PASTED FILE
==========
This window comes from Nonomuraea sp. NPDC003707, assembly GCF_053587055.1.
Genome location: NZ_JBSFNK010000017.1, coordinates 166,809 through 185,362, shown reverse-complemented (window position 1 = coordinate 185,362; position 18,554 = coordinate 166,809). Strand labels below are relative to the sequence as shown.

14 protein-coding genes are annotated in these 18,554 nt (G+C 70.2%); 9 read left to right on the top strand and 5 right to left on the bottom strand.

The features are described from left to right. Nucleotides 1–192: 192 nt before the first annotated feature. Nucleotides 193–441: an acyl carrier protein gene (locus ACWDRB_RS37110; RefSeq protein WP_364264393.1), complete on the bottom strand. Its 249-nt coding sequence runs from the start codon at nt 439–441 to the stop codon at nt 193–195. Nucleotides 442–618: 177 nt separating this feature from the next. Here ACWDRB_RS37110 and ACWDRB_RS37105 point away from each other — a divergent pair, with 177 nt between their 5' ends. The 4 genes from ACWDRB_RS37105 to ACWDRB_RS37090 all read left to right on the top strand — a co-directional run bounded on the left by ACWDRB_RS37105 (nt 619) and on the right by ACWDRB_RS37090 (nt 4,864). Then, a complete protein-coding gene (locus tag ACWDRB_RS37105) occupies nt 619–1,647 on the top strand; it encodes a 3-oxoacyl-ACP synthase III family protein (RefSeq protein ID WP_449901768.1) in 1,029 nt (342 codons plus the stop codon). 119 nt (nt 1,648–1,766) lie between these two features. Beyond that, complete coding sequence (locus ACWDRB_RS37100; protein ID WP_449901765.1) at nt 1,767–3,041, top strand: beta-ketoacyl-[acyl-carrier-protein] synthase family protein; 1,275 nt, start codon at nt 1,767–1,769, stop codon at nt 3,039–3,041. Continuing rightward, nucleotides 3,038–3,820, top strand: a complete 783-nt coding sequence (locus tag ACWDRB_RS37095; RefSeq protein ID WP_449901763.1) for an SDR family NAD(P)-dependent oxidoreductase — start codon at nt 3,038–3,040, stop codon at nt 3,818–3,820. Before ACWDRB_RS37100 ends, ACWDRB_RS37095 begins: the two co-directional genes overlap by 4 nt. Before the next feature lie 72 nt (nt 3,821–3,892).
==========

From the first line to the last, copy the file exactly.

This window comes from Nonomuraea sp. NPDC003707, assembly GCF_053587055.1.
Genome location: NZ_JBSFNK010000017.1, coordinates 166,809 through 185,362, shown reverse-complemented (window position 1 = coordinate 185,362; position 18,554 = coordinate 166,809). Strand labels below are relative to the sequence as shown.

14 protein-coding genes are annotated in these 18,554 nt (G+C 70.2%); 9 read left to right on the top strand and 5 right to left on the bottom strand.

The features are described from left to right. Nucleotides 1–192: 192 nt before the first annotated feature. Nucleotides 193–441: an acyl carrier protein gene (locus ACWDRB_RS37110; RefSeq protein WP_364264393.1), complete on the bottom strand. Its 249-nt coding sequence runs from the start codon at nt 439–441 to the stop codon at nt 193–195. Nucleotides 442–618: 177 nt separating this feature from the next. Here ACWDRB_RS37110 and ACWDRB_RS37105 point away from each other — a divergent pair, with 177 nt between their 5' ends. The 4 genes from ACWDRB_RS37105 to ACWDRB_RS37090 all read left to right on the top strand — a co-directional run bounded on the left by ACWDRB_RS37105 (nt 619) and on the right by ACWDRB_RS37090 (nt 4,864). Then, a complete protein-coding gene (locus tag ACWDRB_RS37105) occupies nt 619–1,647 on the top strand; it encodes a 3-oxoacyl-ACP synthase III family protein (RefSeq protein ID WP_449901768.1) in 1,029 nt (342 codons plus the stop codon). 119 nt (nt 1,648–1,766) lie between these two features. Beyond that, complete coding sequence (locus ACWDRB_RS37100; protein ID WP_449901765.1) at nt 1,767–3,041, top strand: beta-ketoacyl-[acyl-carrier-protein] synthase family protein; 1,275 nt, start codon at nt 1,767–1,769, stop codon at nt 3,039–3,041. Continuing rightward, nucleotides 3,038–3,820, top strand: a complete 783-nt coding sequence (locus tag ACWDRB_RS37095; RefSeq protein ID WP_449901763.1) for an SDR family NAD(P)-dependent oxidoreductase — start codon at nt 3,038–3,040, stop codon at nt 3,818–3,820. Before ACWDRB_RS37100 ends, ACWDRB_RS37095 begins: the two co-directional genes overlap by 4 nt. Before the next feature lie 72 nt (nt 3,821–3,892).